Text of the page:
Going into this game against the St. Louis Blue expectations were low in Avalanche country after the team announced that Nathan MacKinnon (COVID), Devon Toews (lower body), Valeri Nichushkin (upper body), Gabriel Landeskog (suspension), and Jack Johnson (COVID) would all be missing the team second game of the season. The team had a tough time scoring goals but was able to make a solid comeback reminiscent of the 2013-14 Avalanche, but came short due to a controversial call. However the big story of the night was the ceremony honoring Pierre Lacroix and the raising of Lacroix’s banner to the rafters of Ball Arena. The ceremony featured Avalanche legends Joe Sakic, Peter Forsberg, Milan Hejduk, Adam Foote, and Ray Bourque who helped raise Lacroix’s architect banner.
It took only a little more than a minute for St. Louis to get revenge on Nazem Kadri for his high hit on Justin Faulk in Game 2 of the teams first round series last season. A few seconds after Kadri stepped on the ice for his first shift Brayden Schenn gave him a slash on the pads as a signal to Kadri that he wanted to throw down and Kadri answered the bell. The fight was very hum ho, both contestants landed shots and then fell to the ground after about twenty seconds.
It took less than five minutes for St. Louis to strike. After dominating possession for the first four and a half minutes Tyler Bozak won a puck battle and found Jordan Kyrou who gave the puck to a wide open Justin Faulk in the high slot. Faulk got the puck and buried it on a shot that was very similar to Connor Murphy’s goal for Chicago in the season opener.
The Avalanche got their first real opportunity of the game after Logan O’Connor drew an interference penalty from Robert Bortuzzo. However the Avalanche had a pretty lackluster power play and failed to record a single shot on net.
After the power play the Avalanche started to find their groove and begin getting pressure on the Blues. The team did a good job cycling the puck and maintaining possession during the last half of the period but couldn’t get shots through the pile of St. Louis players in the slot, which led to Colorado only getting five shots during the first twenty minutes of action.
Towards the end of the period the poor got poorer when Stefan Matteau took an awkward tumble between the two benches and slowly walked to locker room after he laid on the ice in pain. This led to the Avalanche being stuck with ten forwards for the reminder of the game.
The second period started much better for the Avalanche. The team got a lot of good opportunities from the defensemen hopping into the play and taking advantage of the time and space given to them by the forwards. The best opportunity came from Erik Johnson who beat Jordan Binnington on his low blocker side with a shot from the box side curcle but got iron. Johnson thought the puck went in and wasn’t ready to pounce on the rebound that popped back out so the Avs remained behind.
After eight and half minutes of controlling play by the Avalanche the Blues got their second goal of the game, this time from Brayden Schenn. The Blues got a quick rush opportunity that seemed to be halted after Schenn bobbled a pass from Jordan Kyrou at the blue line, which bounced between Schenn and Avalanche defender Kurtis MacDermid. MacDermid tried to get possession of the puck rather than taking out Schenn, the play he was acquired to make, and Schenn walked around MacDermid and buried a shot, low blocker again, from the hash marks.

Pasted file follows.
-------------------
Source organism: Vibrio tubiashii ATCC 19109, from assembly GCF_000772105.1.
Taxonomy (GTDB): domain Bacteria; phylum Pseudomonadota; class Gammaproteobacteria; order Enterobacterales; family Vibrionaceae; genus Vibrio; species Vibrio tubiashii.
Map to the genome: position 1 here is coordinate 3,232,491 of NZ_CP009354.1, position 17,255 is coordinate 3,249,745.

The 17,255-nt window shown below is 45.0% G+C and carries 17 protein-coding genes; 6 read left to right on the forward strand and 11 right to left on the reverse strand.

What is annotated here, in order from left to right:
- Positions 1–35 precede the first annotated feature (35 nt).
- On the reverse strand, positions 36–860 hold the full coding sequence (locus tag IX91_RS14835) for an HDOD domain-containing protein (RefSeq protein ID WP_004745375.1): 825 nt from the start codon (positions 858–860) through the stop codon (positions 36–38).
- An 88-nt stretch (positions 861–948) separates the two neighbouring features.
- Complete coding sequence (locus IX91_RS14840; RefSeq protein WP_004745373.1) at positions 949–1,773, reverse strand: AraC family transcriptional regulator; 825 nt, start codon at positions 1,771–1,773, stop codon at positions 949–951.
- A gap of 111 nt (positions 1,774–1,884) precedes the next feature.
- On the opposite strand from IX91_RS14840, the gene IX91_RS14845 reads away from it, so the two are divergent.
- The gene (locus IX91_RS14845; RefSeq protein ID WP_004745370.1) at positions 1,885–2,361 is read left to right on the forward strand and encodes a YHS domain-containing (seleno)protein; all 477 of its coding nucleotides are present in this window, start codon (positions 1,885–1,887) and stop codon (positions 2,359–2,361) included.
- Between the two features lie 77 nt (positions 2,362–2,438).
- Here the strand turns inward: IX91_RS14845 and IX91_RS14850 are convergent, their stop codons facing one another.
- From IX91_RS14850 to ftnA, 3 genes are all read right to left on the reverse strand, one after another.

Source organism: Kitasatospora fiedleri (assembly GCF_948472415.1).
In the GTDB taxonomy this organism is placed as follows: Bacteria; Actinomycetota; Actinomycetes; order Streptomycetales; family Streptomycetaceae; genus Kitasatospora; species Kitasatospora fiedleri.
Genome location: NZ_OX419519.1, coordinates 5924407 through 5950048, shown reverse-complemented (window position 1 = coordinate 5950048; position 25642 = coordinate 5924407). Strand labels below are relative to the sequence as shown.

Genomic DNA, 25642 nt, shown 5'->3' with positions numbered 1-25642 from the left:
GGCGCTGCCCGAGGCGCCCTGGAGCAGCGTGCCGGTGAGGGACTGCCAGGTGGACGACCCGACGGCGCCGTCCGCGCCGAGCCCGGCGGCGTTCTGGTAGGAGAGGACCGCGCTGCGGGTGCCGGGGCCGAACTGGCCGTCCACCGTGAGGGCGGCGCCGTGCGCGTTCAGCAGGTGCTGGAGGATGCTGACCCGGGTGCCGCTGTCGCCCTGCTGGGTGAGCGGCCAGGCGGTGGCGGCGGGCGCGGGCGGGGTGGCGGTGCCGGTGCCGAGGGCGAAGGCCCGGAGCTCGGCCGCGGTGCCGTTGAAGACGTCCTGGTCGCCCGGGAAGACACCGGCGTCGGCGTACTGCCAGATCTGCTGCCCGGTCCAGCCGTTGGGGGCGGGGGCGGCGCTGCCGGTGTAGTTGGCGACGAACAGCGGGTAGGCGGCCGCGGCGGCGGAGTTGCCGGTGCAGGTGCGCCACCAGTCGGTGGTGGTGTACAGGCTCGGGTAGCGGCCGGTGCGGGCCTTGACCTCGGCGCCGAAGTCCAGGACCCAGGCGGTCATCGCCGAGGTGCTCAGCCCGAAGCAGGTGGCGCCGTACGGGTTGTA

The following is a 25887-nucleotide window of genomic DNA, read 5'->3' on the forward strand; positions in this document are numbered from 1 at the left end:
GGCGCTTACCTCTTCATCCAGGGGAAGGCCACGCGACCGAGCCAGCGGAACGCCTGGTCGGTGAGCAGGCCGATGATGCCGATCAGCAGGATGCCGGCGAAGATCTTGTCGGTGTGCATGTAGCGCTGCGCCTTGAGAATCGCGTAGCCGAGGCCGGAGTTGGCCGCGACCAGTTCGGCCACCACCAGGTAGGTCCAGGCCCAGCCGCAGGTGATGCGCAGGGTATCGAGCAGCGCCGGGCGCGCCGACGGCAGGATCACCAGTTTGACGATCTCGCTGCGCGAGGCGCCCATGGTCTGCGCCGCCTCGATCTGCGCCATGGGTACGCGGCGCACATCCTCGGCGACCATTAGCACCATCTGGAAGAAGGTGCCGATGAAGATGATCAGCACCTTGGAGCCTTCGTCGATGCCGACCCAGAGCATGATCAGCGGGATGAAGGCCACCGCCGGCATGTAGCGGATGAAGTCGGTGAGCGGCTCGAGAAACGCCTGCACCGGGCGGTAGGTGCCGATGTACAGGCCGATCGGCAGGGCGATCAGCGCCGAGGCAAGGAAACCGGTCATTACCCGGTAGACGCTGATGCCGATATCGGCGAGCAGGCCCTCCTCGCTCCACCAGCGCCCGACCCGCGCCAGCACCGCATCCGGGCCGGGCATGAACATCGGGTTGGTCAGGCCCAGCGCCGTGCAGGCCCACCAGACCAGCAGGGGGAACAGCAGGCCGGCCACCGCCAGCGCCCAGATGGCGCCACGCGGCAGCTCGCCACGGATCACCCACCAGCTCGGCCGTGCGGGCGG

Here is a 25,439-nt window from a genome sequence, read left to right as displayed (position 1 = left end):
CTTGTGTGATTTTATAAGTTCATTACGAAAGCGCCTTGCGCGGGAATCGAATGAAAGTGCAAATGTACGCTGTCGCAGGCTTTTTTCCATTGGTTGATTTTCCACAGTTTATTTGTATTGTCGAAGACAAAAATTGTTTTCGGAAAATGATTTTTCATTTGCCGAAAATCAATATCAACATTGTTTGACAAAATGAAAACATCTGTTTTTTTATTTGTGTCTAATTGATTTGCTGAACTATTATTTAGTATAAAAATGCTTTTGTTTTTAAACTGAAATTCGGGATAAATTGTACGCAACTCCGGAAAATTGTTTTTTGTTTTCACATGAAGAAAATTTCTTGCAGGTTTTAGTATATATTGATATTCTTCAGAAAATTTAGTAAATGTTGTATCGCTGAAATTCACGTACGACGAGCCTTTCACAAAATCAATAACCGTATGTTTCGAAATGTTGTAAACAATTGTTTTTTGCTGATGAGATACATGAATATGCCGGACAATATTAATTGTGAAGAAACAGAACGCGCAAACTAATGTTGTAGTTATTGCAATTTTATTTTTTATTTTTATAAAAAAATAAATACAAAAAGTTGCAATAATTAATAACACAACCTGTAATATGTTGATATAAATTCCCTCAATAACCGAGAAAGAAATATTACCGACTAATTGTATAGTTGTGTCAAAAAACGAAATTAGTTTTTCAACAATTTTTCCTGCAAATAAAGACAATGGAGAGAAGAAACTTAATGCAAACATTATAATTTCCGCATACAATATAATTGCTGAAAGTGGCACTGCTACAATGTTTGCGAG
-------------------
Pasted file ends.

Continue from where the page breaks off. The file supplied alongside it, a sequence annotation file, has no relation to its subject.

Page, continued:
It didn’t take too long for the Blues to pot another one, again on the rush. David Perron, who was questionable to play today, potted this one after carrying the puck past the benches and ripping a shot high blocker side on Darcy Kuemper from the top of the circle.
Just three minutes after the Blues’ third goal the Avalanche got their own quality opportunity off of a rush with Nazem Kadri and Andre Burakovsky. Samuel Girard stepped out from behind the Avalanche net and dished a pass to Kadri, who was on the bench side red line. Kadri then took the puck into the St. Louis zone and dished a beautiful cross ice pass through a swarm of bodies to Burakovsky, who hammered home a one timer from his knee.
This goal served as Blues’ coach Craig Berube’s sign to get his team to start shutting down the neutral zone and getting pucks deep. For the rest of the period neither team could get any chances and the Blues took a 3-1 lead into the third period where they continued to shut down any rush opportunities for the Avalanche.
After the most even start to a period in the game the Avalanche got a chance to start a comeback when Ivan Barbashev was called for cross checking Mikko Rantanen against the boards away from the play. This power play was much better than the first, but had the same result thanks to Jordan Binnington robbing a patented Mikko Rantanen one timer.
Binnington would keep up his stellar play in net when he got a pad on a Jayson Megna shot that was a little less than three feet from the goalmouth.
A few minutes later Avalanche rookie Sampo Ranta got the puck at the corner of the point on the penalty box side of the ice and tried to dish a backhand saucer pass to Sam Girard that was knocked out of the air and into the neutral zone. Girard had a step on the Blues player that was racing to get the puck but due to a miscommunication between Girard and Ranta, Ranta attempted to gain body position on the Blues player but knocked them down, getting an interference call against him.
The Blues would score on this power play when David Perron found himself all alone at the box side circle while all four Avalanche killers were caught below the face off dots and scored a goal that was a copy and paste of his first of the night.